Know Your Neighbors
The members of the “You Don’t Have to be Hemingway Writers’ Group” gathered in the clubhouse at Las Serenas, a Palm Desert apartment complex for seniors, to showcase their talents and share the results of their weekly efforts.
The event was announced as the “first annual writers’ recital.” Seven women and one man were seated at a long table at the front of the room ready to share some of their writing. The 25 to 30 people in the audience represented the community well—the “tan guys,” the long-long-married couples, the attractive widows and so on, with everyone ranging in age from their 60s to their 90s.
Helen Klein, 92, began the writing group more than three years ago, and most of the participants have been involved since the group began. “If you can talk it, then you can write it,” says Helen.
Introductions of the writers by Helen came first: Phyllis, “our resident mermaid” whose writings were described as “beautiful and poignant”; Jean, “who doesn’t know how not to smile”; Iris, “the kid of the group”; Frank, “an out-of-the-box writer, representing all the men”; Patty, “who came in saying, ‘I can’t write,’ and look at her now”; Kitty, “our professional … expect to see her name on The New York Times best-seller list”; and Janet, with her “delightful sense of humor.”
Helen has stimulated the writers by giving them a choice of weekly assignments: Write a culinary story. Write something based on a nursery rhyme. Write about how you stand tall and say your name (to which one wrote, “My name is Carrot”).
“Simple things become food for thought,” says Helen.
I attended not expecting too much—and came away not only impressed, but deeply moved.
For the assignment to put herself into an historic event, Phyllis wrote about the assassination of John F. Kennedy as if she had been in a room down the hall from Lee Harvey Oswald, where she was hoping to get a good view of the president as he drove by. “I notice something shiny sticking out of a window farther down … a rifle. What should I do? What should I do? I hear that sickening sound … I did get to see my president, just not the way I planned.”
Jean started with, “He was someone to remember,” and painted a picture of a man after World War II for whom “the sparkle was gone from his eyes.” Recalling his picture in Gentlemen’s Quarterly, she wrote, “I didn’t see the broken man. I saw the man in the fedora and spats.” She also responded to writing a culinary story by reading her ode to a pressure-cooker.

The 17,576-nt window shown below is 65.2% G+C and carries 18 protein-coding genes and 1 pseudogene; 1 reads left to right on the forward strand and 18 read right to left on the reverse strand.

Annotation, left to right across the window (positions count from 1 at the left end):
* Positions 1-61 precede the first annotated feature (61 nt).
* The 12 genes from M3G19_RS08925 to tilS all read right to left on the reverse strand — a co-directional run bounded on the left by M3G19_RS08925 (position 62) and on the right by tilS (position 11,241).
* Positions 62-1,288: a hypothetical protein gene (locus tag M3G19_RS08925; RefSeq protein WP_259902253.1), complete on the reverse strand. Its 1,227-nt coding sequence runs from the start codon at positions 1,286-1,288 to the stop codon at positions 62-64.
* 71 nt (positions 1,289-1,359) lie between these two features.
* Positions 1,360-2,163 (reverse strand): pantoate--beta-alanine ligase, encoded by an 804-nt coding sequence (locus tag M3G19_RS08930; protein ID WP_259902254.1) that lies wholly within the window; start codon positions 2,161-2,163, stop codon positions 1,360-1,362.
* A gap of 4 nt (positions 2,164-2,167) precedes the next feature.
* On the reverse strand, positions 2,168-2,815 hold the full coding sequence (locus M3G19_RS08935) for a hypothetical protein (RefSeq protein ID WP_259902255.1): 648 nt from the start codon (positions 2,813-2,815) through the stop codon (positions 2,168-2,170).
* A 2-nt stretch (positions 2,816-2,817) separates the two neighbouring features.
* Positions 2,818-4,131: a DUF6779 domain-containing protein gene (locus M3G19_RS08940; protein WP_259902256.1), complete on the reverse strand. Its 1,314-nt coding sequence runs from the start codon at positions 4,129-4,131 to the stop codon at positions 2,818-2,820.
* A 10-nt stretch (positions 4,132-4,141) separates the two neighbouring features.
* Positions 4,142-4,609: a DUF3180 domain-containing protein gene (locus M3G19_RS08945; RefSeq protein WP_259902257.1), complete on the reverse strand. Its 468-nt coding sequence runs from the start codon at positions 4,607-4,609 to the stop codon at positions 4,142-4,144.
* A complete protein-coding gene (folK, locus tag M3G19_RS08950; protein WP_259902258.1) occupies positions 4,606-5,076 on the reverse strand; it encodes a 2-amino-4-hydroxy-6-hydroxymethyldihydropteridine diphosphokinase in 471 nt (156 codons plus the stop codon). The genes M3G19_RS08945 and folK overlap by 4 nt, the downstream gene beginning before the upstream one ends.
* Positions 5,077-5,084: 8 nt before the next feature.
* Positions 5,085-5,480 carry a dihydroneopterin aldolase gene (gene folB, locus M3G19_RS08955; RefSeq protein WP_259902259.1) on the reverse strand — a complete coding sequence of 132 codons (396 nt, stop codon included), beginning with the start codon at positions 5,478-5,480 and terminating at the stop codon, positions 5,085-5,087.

Frank wrote about a doctor’s waiting room. “There was one lady I noticed right away. She had an attitude.”
For Patty, it was about giving life to inanimate objects. In “Untied Laces,” she wrote about that time in life when we are not as active as we used to be—but there was a twist: She wrote from a tennis shoe’s point of view. “We wait to see what’s next. … We don’t like being dusty. … The new knees are almost ready!”
She also wrote as a wedding bouquet: “Everyone is looking at me. Some are even crying because I am so beautiful.”
Kitty’s contribution started with “Jerry was a really nice guy,” and went on to the wonderful image of “clutching hands like a drunk on a beer.” Her final piece was in response to an assignment to write a poem in praise of food, including “oozing juices, crackling, snapping, whirring, beeping, grasping and slurping.” Kitty’s writing has a charming small-town tone; she is a great storyteller who pulls you right into the story, the place, the time.
In response to an assignment to write about an adventure, Janet painted a lovely picture of place and character in “The Orange Grove Escape”: “He spent his days reading in the orange grove.” Her culinary poem was “Pass the Potatoes Please”: “I can even be a toy. Remember Mr. Potato Head? Everybody loves me unless I’m rotten.”
When it was Helen’s turn, she wrote of emptying a suitcase and finding memories—a baseball mitt, knickers, old newspaper clippings—and recalling her late brother as the “golden boy and hope for the family.” She spoke about how fate steps into our lives and changes things: “One day, the pieces are packed up and put back … That was the day Mama stopped singing.”
There are writing groups throughout the Coachella Valley, and lots of people keep journals with no anticipation of ever sharing them. But writers at all levels benefit from both criticism and encouragement, without embarrassment—and that’s what Helen Klein has created for the residents of Las Serenas.
Those life stories, experiences and fantasies you share with your friends and neighbors? As Helen Klein says, “If you can talk it, you can write it. You don’t have to be Hemingway.”